Partners should agree that their primary success metric is their customers’ (yours) satisfaction, and agree on how that will be measured and utilized. Some teams even formalize this measurement with surveys. The rest will follow naturally as you are now giving them a way to demonstrate value to the business that is richer than just compliance.
One team I worked with had an ask of an internal partner to create a self-service process, with upfront guidance and support to help the team use their services effectively. Their pain was an elaborate sequence of process steps that required experience to master and ultimately created many false starts and barriers to getting tasks done. This kind of mastery of the system often becomes the domain of project managers who serve as a middle man for teams. It goes without saying that direct communications between a customer and a service provider is always more efficient.
We worked with the team and agreed that the upfront support can come in the form of FAQs, Slack channels, or a dedicated enablement team that works with the product team to solution an engagement that works well and then implements. These will all replace lengthy request forms that poorly attempted to gather all the needs without human interaction. The goal should not be to come in with a specific solution but to help your partners brainstorm ideas and test what is feasible.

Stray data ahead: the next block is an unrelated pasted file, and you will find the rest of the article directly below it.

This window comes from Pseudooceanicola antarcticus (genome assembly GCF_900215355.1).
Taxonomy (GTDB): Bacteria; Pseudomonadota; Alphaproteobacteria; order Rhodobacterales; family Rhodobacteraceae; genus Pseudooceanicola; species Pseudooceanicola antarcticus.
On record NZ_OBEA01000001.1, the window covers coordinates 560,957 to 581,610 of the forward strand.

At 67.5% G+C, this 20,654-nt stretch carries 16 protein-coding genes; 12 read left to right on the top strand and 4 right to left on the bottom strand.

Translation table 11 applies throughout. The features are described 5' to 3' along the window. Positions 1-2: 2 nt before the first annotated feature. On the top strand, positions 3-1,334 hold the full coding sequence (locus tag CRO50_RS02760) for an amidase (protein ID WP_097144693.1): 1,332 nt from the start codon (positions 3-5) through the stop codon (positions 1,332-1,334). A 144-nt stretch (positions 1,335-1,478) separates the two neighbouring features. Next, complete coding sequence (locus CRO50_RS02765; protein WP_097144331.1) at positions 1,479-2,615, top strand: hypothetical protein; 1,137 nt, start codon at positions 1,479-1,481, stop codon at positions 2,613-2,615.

Step 4: Agree on next steps
Whatever it is that you recognizes is your most pressing need, you’ll need to negotiate a change with the partner. They’ve got their own competing priorities, and like it or not, yours is just one more. As you’re discussing options, be sure to ask lots of “how” questions to insure that hidden problems are uncovered: “how will the rest of the team feel about this?” “How will you address these issues with compliance?” “How will we know when it’s working?” The more concrete their vision becomes about how they can help, the more committed they will feel and the more likely follow through will occur.
Look for areas where your team can support the change. Perhaps before getting a true self-service API, in the meantime you could perform requests via email to a human being that does the work. Or maybe you can loan some engineering talent to the partner to help them develop and API or website.
Step 5: Frequently check in to see how things are coming
As your relationship with your internal partner progresses, check in to see how they’re doing. If they’re stumbling into roadblocks, be prepared to renegotiate your agreement, and be ready to share the impact that will have on your team. Be ready to engage leaders not only when you need their help, but to acknowledge the effort and any minor successes.
Getting a partner to transform the way they work with you can be daunting. Use the suggestions above to achieve lasting results.
1. Remember it’s a negotiation – be prepared to compromise
2. Agree on who their customers are – you might not be the only one they’re accountable to
3. Describe what success looks like – what would you like the boundaries between the organizations to look like?
4. Agree on next steps – assuming they can’t give you everything you want, what should come next?
5. Frequently check in to see how things are coming – stuff happens; better to know where your stuff is in the queue